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Title: The role of surface properties in the high shear granulation of pharmaceuticals
Author: Ho, Raimundo
ISNI:       0000 0004 2682 3283
Awarding Body: Imperial College London
Current Institution: Imperial College London
Date of Award: 2010
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This thesis presents a detailed study into the role of surface chemistry in the high shear granulation of organic pharmaceutical solids. Crystalline materials with markedly different surface chemistries were selected as model compounds which were granulated with a polymeric binder. The surface wettability of primary powders was evaluated by employing the sessile drop contact angle measurements to evaluate the facet-specific surface energetics of macroscopic crystals, obtained via a solvent-mediated or a temperature-controlled crystallisation technique. A novel methodology using inverse gas chromatography (IGC) at finite concentrations (FC) was developed to evaluate surface energy distributions of the powder samples. The surface energetics of organic macroscopic crystals was found to be facet-specific, consistent with the local surface chemistry of the facet under examination. The rank order of hydrophilicity of specific facet was in good agreement with concentration of hydroxyl groups determined from X-ray photoelectron spectroscopy. IGC-FC was applied to measure [gamma]d/SV profile, which were in good agreement with the [gamma]d/SV values measured from contact angle on the corresponding single crystals. This technique was shown to be able to distinguish surface energy heterogeneity, homogeneity as well as subtle changes in the [gamma]d/SV distributions, due to variations in the crystal habits. The wettability of the model compounds was ranked based on the contact angle polarity and IGC surface energy heterogeneity distributions, and the spreadability of binder solution was assessed based on the thermodynamic spreading coefficients. The increase in surface wettability led to the increase in granule mean size and granule strength. Formulations with similar wetting behaviour resulted in similar granule size, whilst those formulations with dissimilar surface wettability were found to exhibit substantially different granulation behaviour. In conclusion, the materials surface chemistry plays a crucial role in granulation processes. Its thorough characterisation and understanding may lead to more controllable product attributes and improved final performances.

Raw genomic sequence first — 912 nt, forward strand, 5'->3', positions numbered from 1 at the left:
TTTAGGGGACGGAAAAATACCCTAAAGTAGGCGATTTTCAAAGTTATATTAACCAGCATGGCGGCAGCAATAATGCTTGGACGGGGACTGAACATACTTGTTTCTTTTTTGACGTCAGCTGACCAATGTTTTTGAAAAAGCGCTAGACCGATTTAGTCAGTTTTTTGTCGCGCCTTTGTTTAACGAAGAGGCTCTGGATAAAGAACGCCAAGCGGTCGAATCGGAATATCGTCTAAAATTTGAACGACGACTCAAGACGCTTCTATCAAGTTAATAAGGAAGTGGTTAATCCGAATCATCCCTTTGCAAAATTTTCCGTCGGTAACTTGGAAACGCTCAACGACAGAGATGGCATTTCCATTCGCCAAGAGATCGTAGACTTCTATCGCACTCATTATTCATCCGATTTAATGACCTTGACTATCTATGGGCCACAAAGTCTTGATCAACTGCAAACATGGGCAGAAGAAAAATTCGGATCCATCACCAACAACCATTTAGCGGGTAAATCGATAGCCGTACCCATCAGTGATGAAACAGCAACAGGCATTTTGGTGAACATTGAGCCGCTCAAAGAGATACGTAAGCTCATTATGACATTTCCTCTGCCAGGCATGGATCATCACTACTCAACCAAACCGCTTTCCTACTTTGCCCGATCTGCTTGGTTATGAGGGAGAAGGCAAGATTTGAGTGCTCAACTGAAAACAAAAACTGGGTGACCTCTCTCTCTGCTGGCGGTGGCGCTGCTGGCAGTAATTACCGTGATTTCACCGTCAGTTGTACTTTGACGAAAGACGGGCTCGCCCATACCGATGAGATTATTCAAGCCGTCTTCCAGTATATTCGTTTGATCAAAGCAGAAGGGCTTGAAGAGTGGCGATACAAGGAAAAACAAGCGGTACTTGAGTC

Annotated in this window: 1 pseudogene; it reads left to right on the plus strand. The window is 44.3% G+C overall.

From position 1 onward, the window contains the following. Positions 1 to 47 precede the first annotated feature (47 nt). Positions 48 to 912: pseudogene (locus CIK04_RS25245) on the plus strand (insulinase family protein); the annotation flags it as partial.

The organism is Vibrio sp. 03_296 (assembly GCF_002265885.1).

Supervisor: Heng, Jerry ; Williams, Daryl Sponsor: AstraZeneca
Qualification Name: Thesis (Ph.D.) Qualification Level: Doctoral